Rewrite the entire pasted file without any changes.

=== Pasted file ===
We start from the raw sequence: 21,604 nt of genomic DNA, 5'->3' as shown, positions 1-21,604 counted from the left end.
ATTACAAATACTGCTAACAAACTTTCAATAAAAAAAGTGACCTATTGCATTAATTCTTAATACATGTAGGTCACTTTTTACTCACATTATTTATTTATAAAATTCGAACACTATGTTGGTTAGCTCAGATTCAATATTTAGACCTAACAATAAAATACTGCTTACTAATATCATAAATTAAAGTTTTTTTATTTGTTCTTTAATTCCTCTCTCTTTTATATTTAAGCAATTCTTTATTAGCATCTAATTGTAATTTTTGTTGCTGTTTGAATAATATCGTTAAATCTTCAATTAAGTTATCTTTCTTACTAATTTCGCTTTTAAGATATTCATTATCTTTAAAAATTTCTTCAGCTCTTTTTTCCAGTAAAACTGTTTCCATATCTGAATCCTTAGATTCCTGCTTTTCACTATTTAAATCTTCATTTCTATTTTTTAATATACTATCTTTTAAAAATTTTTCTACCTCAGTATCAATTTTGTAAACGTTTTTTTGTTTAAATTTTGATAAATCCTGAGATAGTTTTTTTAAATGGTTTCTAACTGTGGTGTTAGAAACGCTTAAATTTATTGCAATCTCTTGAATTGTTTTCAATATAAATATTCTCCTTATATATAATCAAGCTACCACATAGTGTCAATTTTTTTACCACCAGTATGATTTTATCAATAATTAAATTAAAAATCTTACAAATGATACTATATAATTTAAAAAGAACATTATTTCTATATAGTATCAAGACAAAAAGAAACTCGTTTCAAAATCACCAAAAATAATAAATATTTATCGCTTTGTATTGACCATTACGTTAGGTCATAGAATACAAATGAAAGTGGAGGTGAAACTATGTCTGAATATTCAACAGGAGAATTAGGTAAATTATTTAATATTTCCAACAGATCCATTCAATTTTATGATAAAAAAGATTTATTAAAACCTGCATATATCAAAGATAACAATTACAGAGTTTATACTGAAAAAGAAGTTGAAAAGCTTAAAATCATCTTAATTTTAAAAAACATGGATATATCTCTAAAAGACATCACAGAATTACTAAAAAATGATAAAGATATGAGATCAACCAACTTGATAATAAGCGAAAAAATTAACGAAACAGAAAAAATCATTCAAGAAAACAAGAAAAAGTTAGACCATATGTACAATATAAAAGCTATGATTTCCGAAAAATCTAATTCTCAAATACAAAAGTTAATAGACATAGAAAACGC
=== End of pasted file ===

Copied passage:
We start from the raw sequence: 21,604 nt of genomic DNA, 5'->3' as shown, positions 1-21,604 counted from the left end.
ATTACAAATACTGCTAACAAACTTTCAATAAAAAAAGTGACCTATTGCATTAATTCTTAATACATGTAGGTCACTTTTTACTCACATTATTTATTTATAAAATTCGAACACTATGTTGGTTAGCTCAGATTCAATATTTAGACCTAACAATAAAATACTGCTTACTAATATCATAAATTAAAGTTTTTTTATTTGTTCTTTAATTCCTCTCTCTTTTATATTTAAGCAATTCTTTATTAGCATCTAATTGTAATTTTTGTTGCTGTTTGAATAATATCGTTAAATCTTCAATTAAGTTATCTTTCTTACTAATTTCGCTTTTAAGATATTCATTATCTTTAAAAATTTCTTCAGCTCTTTTTTCCAGTAAAACTGTTTCCATATCTGAATCCTTAGATTCCTGCTTTTCACTATTTAAATCTTCATTTCTATTTTTTAATATACTATCTTTTAAAAATTTTTCTACCTCAGTATCAATTTTGTAAACGTTTTTTTGTTTAAATTTTGATAAATCCTGAGATAGTTTTTTTAAATGGTTTCTAACTGTGGTGTTAGAAACGCTTAAATTTATTGCAATCTCTTGAATTGTTTTCAATATAAATATTCTCCTTATATATAATCAAGCTACCACATAGTGTCAATTTTTTTACCACCAGTATGATTTTATCAATAATTAAATTAAAAATCTTACAAATGATACTATATAATTTAAAAAGAACATTATTTCTATATAGTATCAAGACAAAAAGAAACTCGTTTCAAAATCACCAAAAATAATAAATATTTATCGCTTTGTATTGACCATTACGTTAGGTCATAGAATACAAATGAAAGTGGAGGTGAAACTATGTCTGAATATTCAACAGGAGAATTAGGTAAATTATTTAATATTTCCAACAGATCCATTCAATTTTATGATAAAAAAGATTTATTAAAACCTGCATATATCAAAGATAACAATTACAGAGTTTATACTGAAAAAGAAGTTGAAAAGCTTAAAATCATCTTAATTTTAAAAAACATGGATATATCTCTAAAAGACATCACAGAATTACTAAAAAATGATAAAGATATGAGATCAACCAACTTGATAATAAGCGAAAAAATTAACGAAACAGAAAAAATCATTCAAGAAAACAAGAAAAAGTTAGACCATATGTACAATATAAAAGCTATGATTTCCGAAAAATCTAATTCTCAAATACAAAAGTTAATAGACATAGAAAACGC